"Go" came on when I was driving back home today, and I felt a slight bit of embarrassment because it brought me back the memory from last weekend where I was the only one jumping to the drop. I shouldn’t feel any of that, but I can’t help but to feel a little bit of judgment even when it’s from days past.

Tags: Grimes
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Tags: Yo La Tengo
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For the August edition of What We Missed, I wrote a bit about the new solid album Directors of Photography by Dilated Peoples. It’s a 2014 Dilated Peoples album, but when were Dilated Peoples albums ever a bad thing? I’m also stoked the new Cymbals Eat Guitars album got some shine here since it’s frickin’ good (and Ariana Grande’s, though Robert wasn’t that big of a fan). You can read about more albums here.

For the August edition of What We Missed, I wrote a bit about the new solid album Directors of Photography by Dilated Peoples. It’s a 2014 Dilated Peoples album, but when were Dilated Peoples albums ever a bad thing? I’m also stoked the new Cymbals Eat Guitars album got some shine here since it’s frickin’ good (and Ariana Grande’s, though Robert wasn’t that big of a fan). You can read about more albums here.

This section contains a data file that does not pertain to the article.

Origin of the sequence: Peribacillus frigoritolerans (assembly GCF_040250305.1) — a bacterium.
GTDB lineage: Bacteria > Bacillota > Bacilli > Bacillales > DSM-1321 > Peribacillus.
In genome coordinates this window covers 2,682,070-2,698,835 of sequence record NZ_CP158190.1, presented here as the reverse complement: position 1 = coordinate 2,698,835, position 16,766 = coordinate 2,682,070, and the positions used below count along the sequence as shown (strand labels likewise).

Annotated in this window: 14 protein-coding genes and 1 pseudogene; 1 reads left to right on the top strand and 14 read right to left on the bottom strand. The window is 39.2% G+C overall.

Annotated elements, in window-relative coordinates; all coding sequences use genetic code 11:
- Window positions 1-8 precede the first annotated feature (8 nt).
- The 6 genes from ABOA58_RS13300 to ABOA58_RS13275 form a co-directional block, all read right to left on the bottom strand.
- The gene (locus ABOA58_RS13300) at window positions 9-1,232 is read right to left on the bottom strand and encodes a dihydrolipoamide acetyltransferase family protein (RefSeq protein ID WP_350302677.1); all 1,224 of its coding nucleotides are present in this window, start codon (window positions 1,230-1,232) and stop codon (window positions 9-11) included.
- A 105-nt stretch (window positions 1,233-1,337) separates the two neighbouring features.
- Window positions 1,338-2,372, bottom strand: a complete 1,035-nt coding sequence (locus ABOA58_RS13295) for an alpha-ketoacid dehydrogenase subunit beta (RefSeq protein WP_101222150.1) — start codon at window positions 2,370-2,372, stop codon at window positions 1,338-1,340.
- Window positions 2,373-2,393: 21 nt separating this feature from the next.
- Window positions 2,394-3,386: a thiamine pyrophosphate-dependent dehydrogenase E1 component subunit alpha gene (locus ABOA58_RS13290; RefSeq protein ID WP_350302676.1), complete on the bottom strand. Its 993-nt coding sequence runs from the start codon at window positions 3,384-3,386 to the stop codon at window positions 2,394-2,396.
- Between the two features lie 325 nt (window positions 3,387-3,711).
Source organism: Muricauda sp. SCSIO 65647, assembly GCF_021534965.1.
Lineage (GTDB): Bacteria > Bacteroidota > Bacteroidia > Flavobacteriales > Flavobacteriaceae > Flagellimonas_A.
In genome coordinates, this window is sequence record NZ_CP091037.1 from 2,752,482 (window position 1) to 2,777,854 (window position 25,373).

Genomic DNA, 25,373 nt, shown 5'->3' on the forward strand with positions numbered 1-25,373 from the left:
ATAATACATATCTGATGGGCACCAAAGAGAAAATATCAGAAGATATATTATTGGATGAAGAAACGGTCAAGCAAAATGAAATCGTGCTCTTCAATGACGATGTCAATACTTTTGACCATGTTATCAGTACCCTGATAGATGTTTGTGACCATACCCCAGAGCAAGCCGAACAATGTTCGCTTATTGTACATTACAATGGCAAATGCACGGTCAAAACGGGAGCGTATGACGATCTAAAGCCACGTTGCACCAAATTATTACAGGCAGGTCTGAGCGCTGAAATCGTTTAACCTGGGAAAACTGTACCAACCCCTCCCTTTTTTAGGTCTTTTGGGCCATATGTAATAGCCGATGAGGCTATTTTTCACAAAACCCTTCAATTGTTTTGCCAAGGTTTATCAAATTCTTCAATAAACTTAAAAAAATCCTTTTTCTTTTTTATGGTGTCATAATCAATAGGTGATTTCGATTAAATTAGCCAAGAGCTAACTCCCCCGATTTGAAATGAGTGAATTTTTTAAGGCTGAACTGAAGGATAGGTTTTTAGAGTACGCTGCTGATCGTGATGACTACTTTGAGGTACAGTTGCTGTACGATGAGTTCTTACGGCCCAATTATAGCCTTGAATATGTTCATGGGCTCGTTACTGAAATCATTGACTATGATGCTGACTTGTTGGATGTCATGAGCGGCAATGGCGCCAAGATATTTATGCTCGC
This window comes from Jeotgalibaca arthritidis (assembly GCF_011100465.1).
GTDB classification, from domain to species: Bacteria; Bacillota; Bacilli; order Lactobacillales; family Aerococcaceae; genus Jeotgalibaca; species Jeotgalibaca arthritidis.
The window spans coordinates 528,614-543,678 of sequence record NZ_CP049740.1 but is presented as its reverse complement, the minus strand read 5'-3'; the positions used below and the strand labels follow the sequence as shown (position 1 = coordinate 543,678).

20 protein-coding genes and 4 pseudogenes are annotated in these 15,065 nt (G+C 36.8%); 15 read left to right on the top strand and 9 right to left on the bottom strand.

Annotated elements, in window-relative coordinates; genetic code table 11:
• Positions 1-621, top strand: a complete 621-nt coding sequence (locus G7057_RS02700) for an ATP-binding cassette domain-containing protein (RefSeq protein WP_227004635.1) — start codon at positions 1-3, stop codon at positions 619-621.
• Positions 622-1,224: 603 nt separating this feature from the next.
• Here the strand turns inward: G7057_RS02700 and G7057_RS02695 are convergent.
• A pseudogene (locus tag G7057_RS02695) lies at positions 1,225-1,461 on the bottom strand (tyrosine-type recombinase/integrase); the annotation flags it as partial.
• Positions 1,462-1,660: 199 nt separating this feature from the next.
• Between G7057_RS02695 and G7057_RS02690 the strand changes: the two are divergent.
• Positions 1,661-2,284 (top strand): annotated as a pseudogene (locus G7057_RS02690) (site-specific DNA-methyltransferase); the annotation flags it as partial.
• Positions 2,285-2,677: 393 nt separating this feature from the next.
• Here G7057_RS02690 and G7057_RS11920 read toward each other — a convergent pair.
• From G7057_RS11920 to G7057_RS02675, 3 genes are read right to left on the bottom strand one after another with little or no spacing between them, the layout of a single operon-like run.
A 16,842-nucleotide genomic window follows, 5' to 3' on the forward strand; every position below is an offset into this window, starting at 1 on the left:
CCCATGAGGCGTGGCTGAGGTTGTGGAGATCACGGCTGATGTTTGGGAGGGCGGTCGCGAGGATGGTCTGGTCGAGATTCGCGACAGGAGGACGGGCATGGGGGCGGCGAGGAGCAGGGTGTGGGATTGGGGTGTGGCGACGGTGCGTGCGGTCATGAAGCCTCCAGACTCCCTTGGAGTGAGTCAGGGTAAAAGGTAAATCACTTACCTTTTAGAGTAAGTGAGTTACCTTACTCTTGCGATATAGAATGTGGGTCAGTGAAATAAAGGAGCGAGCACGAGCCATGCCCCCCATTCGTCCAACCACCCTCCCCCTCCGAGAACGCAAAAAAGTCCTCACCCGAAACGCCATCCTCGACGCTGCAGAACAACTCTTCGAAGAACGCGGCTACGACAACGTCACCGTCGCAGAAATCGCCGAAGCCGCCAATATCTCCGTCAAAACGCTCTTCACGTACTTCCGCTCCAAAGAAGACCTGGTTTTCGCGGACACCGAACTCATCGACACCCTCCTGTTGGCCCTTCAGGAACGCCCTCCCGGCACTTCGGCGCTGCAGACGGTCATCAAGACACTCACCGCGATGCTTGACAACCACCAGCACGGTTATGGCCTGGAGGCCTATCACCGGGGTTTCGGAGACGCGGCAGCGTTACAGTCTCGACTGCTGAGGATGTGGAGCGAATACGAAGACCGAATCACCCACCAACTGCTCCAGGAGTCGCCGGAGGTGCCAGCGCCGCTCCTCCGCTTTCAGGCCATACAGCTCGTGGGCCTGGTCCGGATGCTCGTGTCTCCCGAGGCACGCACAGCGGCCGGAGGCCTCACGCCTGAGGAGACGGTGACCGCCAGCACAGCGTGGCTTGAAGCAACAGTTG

Tags: Unrecorded Dilated Peoples
Thursday, August 28
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Tags: Fennesz
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"Ribs" by Lorde [Pure Heroine; 2013]

Lorde’s one jaded musician and person, which I don’t really blame her. I was tired of people thinking they know all about me and telling me what I should just based on how look or my age, too. Hell, I still am. But her early singles from Pure Heroine sounded perhaps she’s a bit too bitter for own good. “Royals” side-eyes unattainable life shown on the TV; “Team” yearns for an alternative for thrill and satisfaction other than what’s provided and suggested. They’re both well-intentioned but it subtly becomes the very thing she’s complaining about — a big force telling people to live a certain lifestyle.

"Ribs" hits me different. It feels uncomfortably personal, like the events outlined inside don’t pertain to anyone’s life but her own. She seems to be talking to perhaps a friend who she’s drifted away from, and how she misses the way things used to be. She pulls a simple, innocent memory to write out a broad yet vivid setup of that life she misses: spilled drinks, music stuck on repeat, and laughter until ribs start to hurt.